Govt to ask Cambodia for Eld's deer for breeding
Thailand plans to ask Cambodia for some Eld's deer for a breeding programme to boost the critically endangered species' numbers in the wild, according to the Minister of Natural Resources and Environment Varawut Silpa-archa on Monday.
The ministry had discussed the plan with counterparts from neighbouring countries, especially Cambodia, prior to the Covid-19 crisis. The discussions will resume as soon as the outbreak subsides and borders reopen, he said.
Mr Varawut announced the plan at Phukiew Wildlife Sanctuary in Chaiyaphum, where he supervised the release of deer born at the ministry's breeding centre in Chon Buri.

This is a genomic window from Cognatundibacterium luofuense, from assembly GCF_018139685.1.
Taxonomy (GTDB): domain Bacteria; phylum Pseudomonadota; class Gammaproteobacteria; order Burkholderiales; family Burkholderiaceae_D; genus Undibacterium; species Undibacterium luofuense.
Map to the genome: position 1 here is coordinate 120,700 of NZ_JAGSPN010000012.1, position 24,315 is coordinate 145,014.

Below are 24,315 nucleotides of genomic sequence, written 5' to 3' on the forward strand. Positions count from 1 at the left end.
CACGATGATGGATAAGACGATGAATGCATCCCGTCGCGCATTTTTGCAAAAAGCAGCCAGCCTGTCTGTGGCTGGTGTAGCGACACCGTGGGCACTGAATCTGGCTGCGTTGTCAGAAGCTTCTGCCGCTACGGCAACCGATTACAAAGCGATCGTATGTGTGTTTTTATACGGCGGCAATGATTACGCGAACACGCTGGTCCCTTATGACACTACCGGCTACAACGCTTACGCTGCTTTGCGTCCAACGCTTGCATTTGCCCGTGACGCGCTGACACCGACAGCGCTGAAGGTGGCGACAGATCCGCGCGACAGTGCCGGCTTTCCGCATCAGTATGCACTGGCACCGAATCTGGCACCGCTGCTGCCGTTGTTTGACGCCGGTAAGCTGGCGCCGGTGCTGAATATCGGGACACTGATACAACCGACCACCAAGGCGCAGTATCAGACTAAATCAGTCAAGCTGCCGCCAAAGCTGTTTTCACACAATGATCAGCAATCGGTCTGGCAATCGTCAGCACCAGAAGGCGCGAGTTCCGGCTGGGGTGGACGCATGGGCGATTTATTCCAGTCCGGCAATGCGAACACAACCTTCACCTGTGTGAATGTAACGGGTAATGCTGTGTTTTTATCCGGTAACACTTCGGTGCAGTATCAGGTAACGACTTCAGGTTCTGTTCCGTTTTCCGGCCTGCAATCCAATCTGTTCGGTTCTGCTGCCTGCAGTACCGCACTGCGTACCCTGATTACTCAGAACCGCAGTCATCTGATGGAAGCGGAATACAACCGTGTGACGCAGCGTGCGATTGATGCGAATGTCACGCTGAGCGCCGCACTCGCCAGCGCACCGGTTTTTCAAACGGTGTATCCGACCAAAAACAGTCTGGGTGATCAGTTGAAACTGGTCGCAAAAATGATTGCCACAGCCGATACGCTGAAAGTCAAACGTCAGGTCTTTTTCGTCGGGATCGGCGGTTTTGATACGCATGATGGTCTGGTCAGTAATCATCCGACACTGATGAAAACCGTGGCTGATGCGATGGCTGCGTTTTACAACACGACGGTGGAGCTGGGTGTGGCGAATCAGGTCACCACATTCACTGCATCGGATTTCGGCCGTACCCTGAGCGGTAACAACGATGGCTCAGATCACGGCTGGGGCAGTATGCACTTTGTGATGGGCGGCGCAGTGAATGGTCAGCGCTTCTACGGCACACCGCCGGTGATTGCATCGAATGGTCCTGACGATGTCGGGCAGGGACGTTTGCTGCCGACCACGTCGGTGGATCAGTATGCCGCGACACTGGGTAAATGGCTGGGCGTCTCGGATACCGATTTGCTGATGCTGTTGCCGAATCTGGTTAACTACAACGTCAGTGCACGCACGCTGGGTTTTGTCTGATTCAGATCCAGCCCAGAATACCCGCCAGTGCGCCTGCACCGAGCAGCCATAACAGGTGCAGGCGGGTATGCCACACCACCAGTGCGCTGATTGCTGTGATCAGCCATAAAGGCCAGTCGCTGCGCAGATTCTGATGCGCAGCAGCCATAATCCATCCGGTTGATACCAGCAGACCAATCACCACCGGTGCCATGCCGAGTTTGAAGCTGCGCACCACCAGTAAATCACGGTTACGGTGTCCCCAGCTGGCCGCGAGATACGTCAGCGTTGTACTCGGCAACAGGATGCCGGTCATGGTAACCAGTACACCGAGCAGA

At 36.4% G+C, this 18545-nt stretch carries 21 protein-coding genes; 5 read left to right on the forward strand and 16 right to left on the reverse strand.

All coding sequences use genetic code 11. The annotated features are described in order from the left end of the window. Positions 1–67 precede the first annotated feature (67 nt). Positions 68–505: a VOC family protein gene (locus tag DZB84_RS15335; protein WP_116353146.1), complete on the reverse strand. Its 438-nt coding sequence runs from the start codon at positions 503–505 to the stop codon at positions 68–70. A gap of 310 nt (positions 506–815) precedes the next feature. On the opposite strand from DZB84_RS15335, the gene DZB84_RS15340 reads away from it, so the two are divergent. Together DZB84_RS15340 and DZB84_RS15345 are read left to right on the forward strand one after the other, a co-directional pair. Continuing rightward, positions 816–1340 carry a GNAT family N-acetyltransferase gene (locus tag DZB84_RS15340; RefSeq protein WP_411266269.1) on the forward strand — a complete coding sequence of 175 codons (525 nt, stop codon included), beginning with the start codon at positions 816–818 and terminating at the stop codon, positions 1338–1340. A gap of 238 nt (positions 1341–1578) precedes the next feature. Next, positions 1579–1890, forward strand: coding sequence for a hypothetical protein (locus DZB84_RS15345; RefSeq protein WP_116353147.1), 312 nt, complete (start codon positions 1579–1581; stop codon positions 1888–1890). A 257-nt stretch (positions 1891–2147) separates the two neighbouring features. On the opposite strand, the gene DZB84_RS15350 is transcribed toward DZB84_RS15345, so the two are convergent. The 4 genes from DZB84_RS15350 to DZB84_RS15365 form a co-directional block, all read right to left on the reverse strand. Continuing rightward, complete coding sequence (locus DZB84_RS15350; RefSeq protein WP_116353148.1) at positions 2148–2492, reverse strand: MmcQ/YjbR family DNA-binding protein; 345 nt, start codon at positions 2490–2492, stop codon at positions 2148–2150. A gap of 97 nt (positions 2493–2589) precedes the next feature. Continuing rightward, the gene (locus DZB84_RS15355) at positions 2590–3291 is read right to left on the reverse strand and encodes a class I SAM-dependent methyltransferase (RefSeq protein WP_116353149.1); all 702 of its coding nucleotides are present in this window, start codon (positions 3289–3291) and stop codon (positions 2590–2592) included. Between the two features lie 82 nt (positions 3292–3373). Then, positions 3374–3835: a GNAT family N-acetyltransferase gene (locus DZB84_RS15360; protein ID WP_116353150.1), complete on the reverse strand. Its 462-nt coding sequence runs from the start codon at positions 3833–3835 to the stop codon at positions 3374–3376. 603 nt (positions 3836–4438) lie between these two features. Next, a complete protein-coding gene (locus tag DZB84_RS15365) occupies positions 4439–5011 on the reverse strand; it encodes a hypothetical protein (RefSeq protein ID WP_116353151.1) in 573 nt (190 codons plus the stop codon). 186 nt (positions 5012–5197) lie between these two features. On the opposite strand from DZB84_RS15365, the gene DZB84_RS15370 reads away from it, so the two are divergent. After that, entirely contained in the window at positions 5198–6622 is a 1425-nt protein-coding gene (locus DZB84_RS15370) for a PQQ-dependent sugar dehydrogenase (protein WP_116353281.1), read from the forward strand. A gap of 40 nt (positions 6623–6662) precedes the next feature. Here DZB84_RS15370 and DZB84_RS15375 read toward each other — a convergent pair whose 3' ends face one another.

There are only about 100 Eld's deer left in Thailand, half of which were bred and raised at the Chon Buri breeding centre. The critically endangered species has been on the International Union for the Conservation of Nature's Red List since 2008.
Despite the success of the state's breeding programme -- which culminated in the release of seven deer at Phanom Dong Rak Wildlife Sanctuary in Si Sa Ket last year and this year at Chaiyaphum -- the lack of breeding pairs has raised concerns about inbreeding.
The centre only has 10 breeding pairs, which it received over a decade ago, said the chief of the ministry's breeding centre, Sompong Boonsanong.
Chatchawan Intumarn, head of Phu Khiew Wildlife Sanctuary said that the ministry is planning to make the Phu Khiew Forest Complex a model site for releasing endangered species bred in captivity back to nature.
The sanctuary -- along with Khao Yai National Park -- have been chosen by the ministry as the site to release tigers into nature.
"If they produce offspring, it proves the area's suitability for such purpose," he said.